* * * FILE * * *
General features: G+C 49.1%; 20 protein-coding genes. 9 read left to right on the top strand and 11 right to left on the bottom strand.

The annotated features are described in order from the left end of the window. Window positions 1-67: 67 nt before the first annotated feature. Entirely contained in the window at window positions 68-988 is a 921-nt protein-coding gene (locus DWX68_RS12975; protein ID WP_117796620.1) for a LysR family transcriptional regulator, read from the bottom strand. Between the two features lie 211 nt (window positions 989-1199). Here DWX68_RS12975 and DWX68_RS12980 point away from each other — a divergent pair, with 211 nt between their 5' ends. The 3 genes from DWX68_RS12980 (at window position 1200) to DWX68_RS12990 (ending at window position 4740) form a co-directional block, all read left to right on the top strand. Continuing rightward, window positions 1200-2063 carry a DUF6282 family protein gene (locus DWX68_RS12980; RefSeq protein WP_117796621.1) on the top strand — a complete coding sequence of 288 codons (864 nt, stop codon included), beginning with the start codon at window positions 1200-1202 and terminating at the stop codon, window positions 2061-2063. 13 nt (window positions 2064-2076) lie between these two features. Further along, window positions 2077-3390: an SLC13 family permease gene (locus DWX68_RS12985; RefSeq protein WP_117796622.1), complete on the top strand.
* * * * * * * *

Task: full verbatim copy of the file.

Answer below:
General features: G+C 49.1%; 20 protein-coding genes. 9 read left to right on the top strand and 11 right to left on the bottom strand.

The annotated features are described in order from the left end of the window. Window positions 1-67: 67 nt before the first annotated feature. Entirely contained in the window at window positions 68-988 is a 921-nt protein-coding gene (locus DWX68_RS12975; protein ID WP_117796620.1) for a LysR family transcriptional regulator, read from the bottom strand. Between the two features lie 211 nt (window positions 989-1199). Here DWX68_RS12975 and DWX68_RS12980 point away from each other — a divergent pair, with 211 nt between their 5' ends. The 3 genes from DWX68_RS12980 (at window position 1200) to DWX68_RS12990 (ending at window position 4740) form a co-directional block, all read left to right on the top strand. Continuing rightward, window positions 1200-2063 carry a DUF6282 family protein gene (locus DWX68_RS12980; RefSeq protein WP_117796621.1) on the top strand — a complete coding sequence of 288 codons (864 nt, stop codon included), beginning with the start codon at window positions 1200-1202 and terminating at the stop codon, window positions 2061-2063. 13 nt (window positions 2064-2076) lie between these two features. Further along, window positions 2077-3390: an SLC13 family permease gene (locus DWX68_RS12985; RefSeq protein WP_117796622.1), complete on the top strand.